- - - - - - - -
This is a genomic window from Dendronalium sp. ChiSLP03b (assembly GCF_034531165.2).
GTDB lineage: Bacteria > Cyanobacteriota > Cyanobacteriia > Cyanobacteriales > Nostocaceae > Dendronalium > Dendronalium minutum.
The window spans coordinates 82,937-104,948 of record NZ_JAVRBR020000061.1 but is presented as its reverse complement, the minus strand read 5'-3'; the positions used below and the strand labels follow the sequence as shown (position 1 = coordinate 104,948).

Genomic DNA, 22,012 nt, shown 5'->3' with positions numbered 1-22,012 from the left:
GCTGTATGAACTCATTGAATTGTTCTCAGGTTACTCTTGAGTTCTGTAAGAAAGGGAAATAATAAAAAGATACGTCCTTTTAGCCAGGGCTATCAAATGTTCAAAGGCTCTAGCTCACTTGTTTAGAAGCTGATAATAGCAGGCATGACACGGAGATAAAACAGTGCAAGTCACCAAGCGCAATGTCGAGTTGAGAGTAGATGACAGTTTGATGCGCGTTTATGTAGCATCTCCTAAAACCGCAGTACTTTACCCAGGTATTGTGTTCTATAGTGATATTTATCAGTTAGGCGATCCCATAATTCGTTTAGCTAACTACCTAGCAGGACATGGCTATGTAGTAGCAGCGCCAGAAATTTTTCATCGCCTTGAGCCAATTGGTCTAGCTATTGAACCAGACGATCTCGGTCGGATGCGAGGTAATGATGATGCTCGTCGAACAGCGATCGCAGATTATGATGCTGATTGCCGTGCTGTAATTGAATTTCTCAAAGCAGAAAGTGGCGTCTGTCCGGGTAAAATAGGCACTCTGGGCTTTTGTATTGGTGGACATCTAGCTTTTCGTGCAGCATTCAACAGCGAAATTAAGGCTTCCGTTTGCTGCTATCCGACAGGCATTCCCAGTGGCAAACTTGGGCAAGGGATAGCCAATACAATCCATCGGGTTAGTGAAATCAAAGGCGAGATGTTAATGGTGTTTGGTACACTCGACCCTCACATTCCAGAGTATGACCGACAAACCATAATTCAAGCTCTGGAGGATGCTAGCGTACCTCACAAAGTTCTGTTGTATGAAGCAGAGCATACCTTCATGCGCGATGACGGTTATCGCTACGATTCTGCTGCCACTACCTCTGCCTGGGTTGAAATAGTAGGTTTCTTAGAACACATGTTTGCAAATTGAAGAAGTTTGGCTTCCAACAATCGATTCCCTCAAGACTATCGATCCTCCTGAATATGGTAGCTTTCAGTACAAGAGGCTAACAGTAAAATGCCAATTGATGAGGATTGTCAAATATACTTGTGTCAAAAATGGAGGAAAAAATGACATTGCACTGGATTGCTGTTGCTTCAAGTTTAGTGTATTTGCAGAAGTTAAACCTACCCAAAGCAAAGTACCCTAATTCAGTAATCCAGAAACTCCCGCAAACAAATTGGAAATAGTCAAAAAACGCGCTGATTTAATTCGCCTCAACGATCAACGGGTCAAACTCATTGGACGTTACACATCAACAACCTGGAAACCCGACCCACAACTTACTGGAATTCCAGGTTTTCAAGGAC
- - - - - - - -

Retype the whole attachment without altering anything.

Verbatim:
This is a genomic window from Dendronalium sp. ChiSLP03b (assembly GCF_034531165.2).
GTDB lineage: Bacteria > Cyanobacteriota > Cyanobacteriia > Cyanobacteriales > Nostocaceae > Dendronalium > Dendronalium minutum.
The window spans coordinates 82,937-104,948 of record NZ_JAVRBR020000061.1 but is presented as its reverse complement, the minus strand read 5'-3'; the positions used below and the strand labels follow the sequence as shown (position 1 = coordinate 104,948).

Genomic DNA, 22,012 nt, shown 5'->3' with positions numbered 1-22,012 from the left:
GCTGTATGAACTCATTGAATTGTTCTCAGGTTACTCTTGAGTTCTGTAAGAAAGGGAAATAATAAAAAGATACGTCCTTTTAGCCAGGGCTATCAAATGTTCAAAGGCTCTAGCTCACTTGTTTAGAAGCTGATAATAGCAGGCATGACACGGAGATAAAACAGTGCAAGTCACCAAGCGCAATGTCGAGTTGAGAGTAGATGACAGTTTGATGCGCGTTTATGTAGCATCTCCTAAAACCGCAGTACTTTACCCAGGTATTGTGTTCTATAGTGATATTTATCAGTTAGGCGATCCCATAATTCGTTTAGCTAACTACCTAGCAGGACATGGCTATGTAGTAGCAGCGCCAGAAATTTTTCATCGCCTTGAGCCAATTGGTCTAGCTATTGAACCAGACGATCTCGGTCGGATGCGAGGTAATGATGATGCTCGTCGAACAGCGATCGCAGATTATGATGCTGATTGCCGTGCTGTAATTGAATTTCTCAAAGCAGAAAGTGGCGTCTGTCCGGGTAAAATAGGCACTCTGGGCTTTTGTATTGGTGGACATCTAGCTTTTCGTGCAGCATTCAACAGCGAAATTAAGGCTTCCGTTTGCTGCTATCCGACAGGCATTCCCAGTGGCAAACTTGGGCAAGGGATAGCCAATACAATCCATCGGGTTAGTGAAATCAAAGGCGAGATGTTAATGGTGTTTGGTACACTCGACCCTCACATTCCAGAGTATGACCGACAAACCATAATTCAAGCTCTGGAGGATGCTAGCGTACCTCACAAAGTTCTGTTGTATGAAGCAGAGCATACCTTCATGCGCGATGACGGTTATCGCTACGATTCTGCTGCCACTACCTCTGCCTGGGTTGAAATAGTAGGTTTCTTAGAACACATGTTTGCAAATTGAAGAAGTTTGGCTTCCAACAATCGATTCCCTCAAGACTATCGATCCTCCTGAATATGGTAGCTTTCAGTACAAGAGGCTAACAGTAAAATGCCAATTGATGAGGATTGTCAAATATACTTGTGTCAAAAATGGAGGAAAAAATGACATTGCACTGGATTGCTGTTGCTTCAAGTTTAGTGTATTTGCAGAAGTTAAACCTACCCAAAGCAAAGTACCCTAATTCAGTAATCCAGAAACTCCCGCAAACAAATTGGAAATAGTCAAAAAACGCGCTGATTTAATTCGCCTCAACGATCAACGGGTCAAACTCATTGGACGTTACACATCAACAACCTGGAAACCCGACCCACAACTTACTGGAATTCCAGGTTTTCAAGGAC